Edge AI applications need specialized ASICs and System-on-Chip accelerators, in order to have both the necessary computing power and greatly reduced power dissipation. In the short term, these applications will target inference tasks only: the neural network is learned offline and classification tasks are executed locally. Depending on the application class, more emphasis is placed on energy efficiency or classification accuracy. On endpoint devices, where only small networks are involved, the key parameters of interest are the energy dissipation and the memory footprint. Both can be addressed thanks to extreme weight quantization, down to binary synapses. This eases analogue in-memory compute, using non-volatile memory technology. The challenge, in this case, is that of the learning algorithm: several tricks have to be employed to keep the impact on classification accuracy low. On the Edge, much bigger networks can be used, for instance for autonomous driving applications. Safety of operation and classification accuracy are the chief parameters. The challenge here lies on the architecture side: it must be scalable and flexible enough, to accommodate still larger networks and to implement fancy new layers.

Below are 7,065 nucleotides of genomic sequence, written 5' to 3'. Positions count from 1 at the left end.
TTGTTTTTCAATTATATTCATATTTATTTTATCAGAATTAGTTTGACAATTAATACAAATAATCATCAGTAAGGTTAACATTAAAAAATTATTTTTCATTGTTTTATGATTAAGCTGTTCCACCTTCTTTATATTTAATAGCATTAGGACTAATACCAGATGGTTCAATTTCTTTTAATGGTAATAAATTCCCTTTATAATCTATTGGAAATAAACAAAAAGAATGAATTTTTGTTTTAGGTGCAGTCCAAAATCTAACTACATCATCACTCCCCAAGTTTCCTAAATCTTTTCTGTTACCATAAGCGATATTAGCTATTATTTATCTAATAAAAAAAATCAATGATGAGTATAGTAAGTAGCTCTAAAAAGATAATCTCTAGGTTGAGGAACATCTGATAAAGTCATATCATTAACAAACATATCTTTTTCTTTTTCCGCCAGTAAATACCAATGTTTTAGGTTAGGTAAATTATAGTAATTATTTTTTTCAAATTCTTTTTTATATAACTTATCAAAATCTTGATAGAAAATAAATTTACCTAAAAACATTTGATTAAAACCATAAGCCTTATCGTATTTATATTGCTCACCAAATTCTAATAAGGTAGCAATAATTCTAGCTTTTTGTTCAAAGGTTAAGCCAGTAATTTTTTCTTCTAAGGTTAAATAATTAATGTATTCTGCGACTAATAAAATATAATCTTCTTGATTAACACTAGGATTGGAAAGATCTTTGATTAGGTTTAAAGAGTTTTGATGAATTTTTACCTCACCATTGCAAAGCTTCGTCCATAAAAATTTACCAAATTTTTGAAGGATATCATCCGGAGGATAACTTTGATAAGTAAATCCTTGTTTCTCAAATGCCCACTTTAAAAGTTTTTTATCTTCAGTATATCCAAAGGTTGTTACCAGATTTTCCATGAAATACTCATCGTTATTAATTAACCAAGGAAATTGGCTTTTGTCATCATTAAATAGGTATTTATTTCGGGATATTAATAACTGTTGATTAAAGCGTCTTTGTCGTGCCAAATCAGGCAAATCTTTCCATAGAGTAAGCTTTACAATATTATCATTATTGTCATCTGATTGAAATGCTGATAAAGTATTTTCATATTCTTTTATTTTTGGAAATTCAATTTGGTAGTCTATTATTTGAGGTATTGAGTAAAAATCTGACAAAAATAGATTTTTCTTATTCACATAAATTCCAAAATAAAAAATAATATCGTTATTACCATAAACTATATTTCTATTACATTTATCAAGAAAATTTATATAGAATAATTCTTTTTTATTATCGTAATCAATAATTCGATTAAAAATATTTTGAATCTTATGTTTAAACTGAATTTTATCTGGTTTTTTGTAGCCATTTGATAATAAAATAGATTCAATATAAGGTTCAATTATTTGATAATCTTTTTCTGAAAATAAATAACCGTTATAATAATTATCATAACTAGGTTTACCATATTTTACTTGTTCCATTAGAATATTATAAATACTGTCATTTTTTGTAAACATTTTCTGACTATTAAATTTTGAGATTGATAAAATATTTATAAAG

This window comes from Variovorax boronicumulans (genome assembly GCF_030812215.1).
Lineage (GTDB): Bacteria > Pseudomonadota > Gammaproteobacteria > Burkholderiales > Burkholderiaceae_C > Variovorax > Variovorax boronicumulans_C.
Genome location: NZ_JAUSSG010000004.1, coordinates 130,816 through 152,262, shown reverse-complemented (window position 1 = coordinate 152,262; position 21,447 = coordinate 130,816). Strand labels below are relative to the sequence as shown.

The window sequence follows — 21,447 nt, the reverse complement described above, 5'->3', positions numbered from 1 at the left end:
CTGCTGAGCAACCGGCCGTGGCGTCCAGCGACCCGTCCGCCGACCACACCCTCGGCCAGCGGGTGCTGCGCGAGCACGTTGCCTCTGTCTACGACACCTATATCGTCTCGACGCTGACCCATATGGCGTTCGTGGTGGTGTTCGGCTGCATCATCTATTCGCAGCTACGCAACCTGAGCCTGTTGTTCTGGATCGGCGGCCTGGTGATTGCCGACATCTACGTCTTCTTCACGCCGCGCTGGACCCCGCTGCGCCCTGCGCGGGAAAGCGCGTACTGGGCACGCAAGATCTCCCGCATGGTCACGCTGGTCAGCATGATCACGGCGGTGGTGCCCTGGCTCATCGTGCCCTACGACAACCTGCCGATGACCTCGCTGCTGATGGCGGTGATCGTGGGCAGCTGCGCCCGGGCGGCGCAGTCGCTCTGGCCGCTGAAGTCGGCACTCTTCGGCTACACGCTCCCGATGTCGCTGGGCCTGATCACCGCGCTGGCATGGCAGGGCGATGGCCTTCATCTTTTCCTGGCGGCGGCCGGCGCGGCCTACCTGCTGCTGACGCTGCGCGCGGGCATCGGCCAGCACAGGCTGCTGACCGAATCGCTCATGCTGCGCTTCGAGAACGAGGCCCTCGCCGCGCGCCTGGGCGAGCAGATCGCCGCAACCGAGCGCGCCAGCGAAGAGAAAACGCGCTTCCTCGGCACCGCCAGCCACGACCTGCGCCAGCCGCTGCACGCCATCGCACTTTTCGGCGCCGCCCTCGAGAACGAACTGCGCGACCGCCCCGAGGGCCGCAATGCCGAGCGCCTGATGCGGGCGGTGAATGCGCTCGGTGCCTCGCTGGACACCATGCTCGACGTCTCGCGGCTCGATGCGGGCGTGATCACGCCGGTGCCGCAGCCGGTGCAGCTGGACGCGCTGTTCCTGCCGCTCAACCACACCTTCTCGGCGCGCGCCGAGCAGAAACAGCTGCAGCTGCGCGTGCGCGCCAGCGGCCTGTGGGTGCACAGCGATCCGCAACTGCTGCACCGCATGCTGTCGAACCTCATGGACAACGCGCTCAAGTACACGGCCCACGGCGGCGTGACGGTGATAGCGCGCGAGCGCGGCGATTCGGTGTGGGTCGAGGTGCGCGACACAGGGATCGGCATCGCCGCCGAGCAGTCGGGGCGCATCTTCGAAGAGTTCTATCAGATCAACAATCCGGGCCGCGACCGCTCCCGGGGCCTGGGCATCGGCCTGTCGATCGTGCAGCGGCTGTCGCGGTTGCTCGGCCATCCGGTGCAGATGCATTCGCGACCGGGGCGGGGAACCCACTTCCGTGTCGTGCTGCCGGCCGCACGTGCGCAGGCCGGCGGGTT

On the longer run, Edge AI applications ideally exhibit lifelong learning abilities as well, for having autonomous agents who adapt to their environment. The weights accuracy must therefore be higher for the learning algorithm to converge and the on-chip memory larger for storing all the intermediate results. The challenge is to design very dense, local, memory with a low energy access cost.
As described, there is no obvious “one size fits all solution” for Edge AI application. However, the adequate solution may lie in choosing the right combination of technology, design and tools.